objectives. Much of the psychological and educational impact of the project came from the students
work process as they planned and designed the improvements. This activity, therefore, broadened the
event from an arts project to a multi-disciplinary experience that developed multiple intelligences.
While formal assessment relating to psychological impact naturally is not possible in a project of this
limited scope, many of the practices incorporated in this project are supported by academic studies as
having demonstrable impact upon resettled youth in other contexts. I believe that comparable impact
in this project may be inferred. These educational best practices are as follows:

Visual impact: The hallway murals gave new visual interest and variation to the everyday working
environment for the 904 students who attend the school. The Gardner building is dated and decor
projects are regarded as non-essential due to budget limitations. Given these budget limitations, a
decor initiative could be realized only with external funding of the sort provided by Youth Service
America. The attention to decor sent the message the students deserved a lively, enjoyable
environment that is conducive to education, no less than students at a higher-budget school. Increased
student pride in the school was reflected in an interview with student Fifi Uwase, who said we made
the school more pretty and fancy, and we made it beautiful (Brown-Binion, 2016).

Global Youth Service Day 2016 Project Report, Sheryl Zukowski, 5/2/2016

(rev. 8/2016)

Youth Not Traditionally Asked to Serve. Refugee student leadership was central to the project, in
keeping with recent scholarship that documents the benefits of youth leadership within the education of
refugee and immigrant youth (Shadduck-Hernandez, 2006; Lpez, 2015; Youth Service America; Stewart,
2015; Sarr & Mosselson, 2010; McBrien, 2005). Refugee youth should not merely be included in school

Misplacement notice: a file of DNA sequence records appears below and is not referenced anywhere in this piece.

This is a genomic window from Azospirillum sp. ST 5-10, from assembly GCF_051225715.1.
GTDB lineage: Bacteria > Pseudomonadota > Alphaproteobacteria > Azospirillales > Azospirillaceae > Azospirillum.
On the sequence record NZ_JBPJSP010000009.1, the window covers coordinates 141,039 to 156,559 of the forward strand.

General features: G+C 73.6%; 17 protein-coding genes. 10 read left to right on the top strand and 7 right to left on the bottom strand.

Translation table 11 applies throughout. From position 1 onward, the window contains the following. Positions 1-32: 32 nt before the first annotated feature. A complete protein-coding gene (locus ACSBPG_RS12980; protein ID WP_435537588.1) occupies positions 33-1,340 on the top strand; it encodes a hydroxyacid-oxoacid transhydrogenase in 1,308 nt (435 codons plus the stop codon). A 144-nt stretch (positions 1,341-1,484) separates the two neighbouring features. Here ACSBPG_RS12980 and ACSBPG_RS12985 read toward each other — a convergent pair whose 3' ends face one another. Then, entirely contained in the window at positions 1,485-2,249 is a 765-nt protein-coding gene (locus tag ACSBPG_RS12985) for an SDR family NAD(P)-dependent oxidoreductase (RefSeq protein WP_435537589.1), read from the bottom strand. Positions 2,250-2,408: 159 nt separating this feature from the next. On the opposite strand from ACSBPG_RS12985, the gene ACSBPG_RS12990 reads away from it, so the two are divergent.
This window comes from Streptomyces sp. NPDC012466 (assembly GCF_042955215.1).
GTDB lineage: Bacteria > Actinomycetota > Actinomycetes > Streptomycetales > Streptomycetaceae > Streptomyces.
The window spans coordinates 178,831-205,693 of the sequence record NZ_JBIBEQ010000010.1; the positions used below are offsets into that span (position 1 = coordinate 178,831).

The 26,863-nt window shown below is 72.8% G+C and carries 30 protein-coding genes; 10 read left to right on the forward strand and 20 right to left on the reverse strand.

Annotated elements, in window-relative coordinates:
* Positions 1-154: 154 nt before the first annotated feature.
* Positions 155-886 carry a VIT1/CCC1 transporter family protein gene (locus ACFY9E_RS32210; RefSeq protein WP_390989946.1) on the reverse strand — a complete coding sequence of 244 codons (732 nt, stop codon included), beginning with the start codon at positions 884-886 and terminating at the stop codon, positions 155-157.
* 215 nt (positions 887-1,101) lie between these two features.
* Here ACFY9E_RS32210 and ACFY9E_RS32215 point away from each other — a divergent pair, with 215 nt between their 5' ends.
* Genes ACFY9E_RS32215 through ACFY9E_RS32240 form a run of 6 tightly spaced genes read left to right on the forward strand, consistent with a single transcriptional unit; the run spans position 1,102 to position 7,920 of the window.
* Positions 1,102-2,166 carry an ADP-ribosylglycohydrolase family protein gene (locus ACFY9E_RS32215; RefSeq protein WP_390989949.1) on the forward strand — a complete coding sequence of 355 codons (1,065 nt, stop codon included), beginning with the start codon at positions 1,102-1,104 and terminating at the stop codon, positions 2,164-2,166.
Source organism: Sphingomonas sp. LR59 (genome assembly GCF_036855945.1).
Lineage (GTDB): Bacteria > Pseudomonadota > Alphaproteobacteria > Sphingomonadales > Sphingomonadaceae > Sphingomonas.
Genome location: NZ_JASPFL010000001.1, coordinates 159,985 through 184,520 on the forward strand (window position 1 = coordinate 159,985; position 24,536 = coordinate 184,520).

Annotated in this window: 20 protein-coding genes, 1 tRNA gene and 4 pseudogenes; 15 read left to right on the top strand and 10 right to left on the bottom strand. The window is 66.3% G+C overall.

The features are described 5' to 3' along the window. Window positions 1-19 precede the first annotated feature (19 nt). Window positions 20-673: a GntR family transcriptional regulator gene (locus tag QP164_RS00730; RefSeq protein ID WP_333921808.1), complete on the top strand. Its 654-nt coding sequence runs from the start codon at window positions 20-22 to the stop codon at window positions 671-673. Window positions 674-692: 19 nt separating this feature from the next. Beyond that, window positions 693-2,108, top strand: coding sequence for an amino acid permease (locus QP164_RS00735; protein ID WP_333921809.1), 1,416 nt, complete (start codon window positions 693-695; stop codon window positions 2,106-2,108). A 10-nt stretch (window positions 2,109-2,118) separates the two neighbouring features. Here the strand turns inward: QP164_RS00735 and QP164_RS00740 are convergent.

and local activities, but rather should play an active role in decision-making and organizing. This active
involvement is thought to decrease the isolation and alienation often reported by resettled youth, and
to provide a greater sense of security psychologically to youth whose lives have been marked by
unpredictability and loss of control over life decisions. This increased sense of identification with school
and community is described by student Ken Dagadu: we want our flags on the wall because we want to
make our school better for our population like we belong here and we fit in and our school respect our
country and culture (Brown-Binion, 2016).

Youth Voice. Youth projects necessarily must involve a balance of youth and adult leadership; the
particular balance sought by organizers for this project was chosen to provide maximum benefit for the
educational and social needs of the refugee youth. Adult leaders sought a hands-on project for the
youth that would allow students to be involved at all stages of the work. For this project, that meant
that the artwork would be done by the youth, rather than a professional artist commissioned through a
more bureaucratic process. The final result naturally showed rougher artistic quality than professional
work, but youth were able to retain their close engagement. Youth also had a high level of involvement
in making decisions about and coordinating this project. They chose the mural project after having their
program leader, Bruce Winters, lead discussion of the value of public service and propose that the
soccer team lead a project during the off-season. They planned the project within after-school sessions
over the course of several months, which helped them understand how much time it takes to organize
an initiative and helped them learn patience, responsibility and discipline. Youth also were able to have
accountability for miscalculations in work or planning: work still unfinished after the main project day
would have to be completed by youth during the remainder of the school year.